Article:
Monday 10/22 AM Discussion: Marked Warmup Today!

NOTE: I will go into a long discussion of what’s in the longer range, past 7 days, at the end of this. Therefore, this is a long post! Sorry!

After a very nice Sunday that saw us in the middle 60’s, it’ll feel even better today…enjoy it because this doesn’t last! Welcome to your forecast for Monday morning, October 22, 2012!

TODAY-WEDNESDAY: Highs will warm to the mid 70’s today, and then we could close in on 80 degrees tomorrow and Wednesday with lows in the 50’s all the way through Wednesday night.

THURSDAY-SATURDAY: This forecast is tough to pin down, because each model run backs the rain chances up further. Now it’s looking like rain doesn’t get here until Friday night. At this time, I’ll go ahead and yank the rain chances on Thursday and Thursday night, but I’ll leave them in Friday and Saturday. Highs will be in the upper 70’s Thursday and then in the upper 60’s to around 70 Friday. Saturday the bottom really begins to fall out, as we’ll struggle to reach 60 with showers around. Lows through the period remain in the 50’s.

SUNDAY: At this point, Sunday looks dry, but cold. Highs will only reach the low 50’s. I think some locations north of the I-275 loop will barely reach 50. Lows Sunday morning will be in the upper 30’s or near 40.

LONGER RANGE OUTLOOK: Looking ahead, it still looks like a major blast of cold air will move in after next weekend. Both the European and GFS forecast models are trying to bring a frigid (by October standards) air mass in here, and they now have support from the Canadian forecast model, too. (The NAM does not go out that far.) Highs in the 40’s may be all we can do for the middle of next week and at least two models are giving me cause to say “uh-oh”. I have to give due credit to Josh Ketchen over at Ohio Valley Forecasting Center for pointing this out, and I do agree with what he’s thinking.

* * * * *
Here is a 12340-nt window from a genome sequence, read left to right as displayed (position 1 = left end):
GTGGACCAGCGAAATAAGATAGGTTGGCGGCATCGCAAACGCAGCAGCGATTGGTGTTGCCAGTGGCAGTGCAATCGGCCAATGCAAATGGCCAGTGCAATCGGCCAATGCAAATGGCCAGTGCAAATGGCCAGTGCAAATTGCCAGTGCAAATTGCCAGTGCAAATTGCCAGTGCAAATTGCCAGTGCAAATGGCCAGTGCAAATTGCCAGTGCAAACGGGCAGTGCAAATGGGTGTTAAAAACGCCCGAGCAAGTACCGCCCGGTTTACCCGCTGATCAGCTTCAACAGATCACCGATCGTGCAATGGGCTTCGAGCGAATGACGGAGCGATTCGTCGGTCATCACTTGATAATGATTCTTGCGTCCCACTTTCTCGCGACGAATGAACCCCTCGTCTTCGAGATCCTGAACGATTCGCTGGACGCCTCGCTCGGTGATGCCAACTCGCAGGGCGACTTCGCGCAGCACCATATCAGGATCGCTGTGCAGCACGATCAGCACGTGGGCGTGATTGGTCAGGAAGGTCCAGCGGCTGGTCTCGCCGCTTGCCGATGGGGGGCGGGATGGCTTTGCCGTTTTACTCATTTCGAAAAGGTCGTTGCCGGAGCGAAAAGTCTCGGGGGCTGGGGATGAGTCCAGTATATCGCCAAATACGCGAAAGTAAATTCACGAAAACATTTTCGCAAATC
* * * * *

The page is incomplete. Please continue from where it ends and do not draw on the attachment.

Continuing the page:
To sum up, the European model has us solidly in the refrigerator at Day 9, with the 540 thickness line and the 5000 foot freezing line both WELL south of Cincinnati, and an upper low in PA. (The placement of the 540 thickness and 850 freezing lines usually dictate the line between rain which is usually south of those lines and snow. I may detail that later in a future post.) IF (and I must stress IF, this is way out there) it can draw in energy from what is currently Invest 99L, which by that point a couple of the models have turned 99L into Tropical Storm or even Hurricane Sandy and have had it make landfall on the east coast which both the Canadian and the European are trying to do, then that upper low would cause some serious havoc with almost a 1991 “Perfect Storm” type scenario. It is too early to call this one. Stay tuned and I’ll fine tune this as we close in on that time frame. For now, we’ll just say pay attention to later forecasts if your plans send you to the northeastern US. Whether 99L/Sandy and that upper low merge or not, one or both will have impacts on the northeast early next week. And I’m just telling you, if that merge does happen significant snows would be LIKELY somewhere close.

SOCIAL MEDIA: Follow along as I watch our skies and occasionally provide traffic updates:

NKYWx on Facebook
NKYWx on Twitter

NEXT UPDATE: As we’re looking dry, I may only update the blog once per day. I will probably do mini-updates on social media instead, late in the afternoon or early in the evening. Therefore, the next update to the blog will likely be Tuesday morning. Until then, enjoy the nice weather and take care!

Jeremy

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3 thoughts on “Monday 10/22 AM Discussion: Marked Warmup Today!

  1. So for those of us who don’t have such great memory for weather details, what exactly does a 1991 “Perfect Storm” scenario include? And I’m assuming you mean here in the tri-state, and not on the East Coast, right?

    • Good question. In 1991, Hurricane Grace merged with a low pressure and associated cold front off the east coast of the US. That became a hurricane in its own right and did extensive damage to the entire east coast. However, this situation is different, as it won’t be able to turn into a hurricane owing to its location over land. That said, again, keep in mind this is not a guarantee to occur. Sandy could take a turn northeast and away from the US and not merge with the low. Also, the 1991 storm didn’t affect Cincinnati. This one could have more of an impact due to its inland location IF it occurs, and given the location of the 540 thickness and 850mb freezing lines, any precipitation here would be snow. An exact impact is too early to call.

  2. Thanks for the explanation. I’m from the East Coast and my whole family still lives in Delaware. I must’ve been in college in New Orleans at the time of Grace. I’ll make sure the family keeps an eye on the weather, and of course I’ll be reading your discussion every day! Thx!

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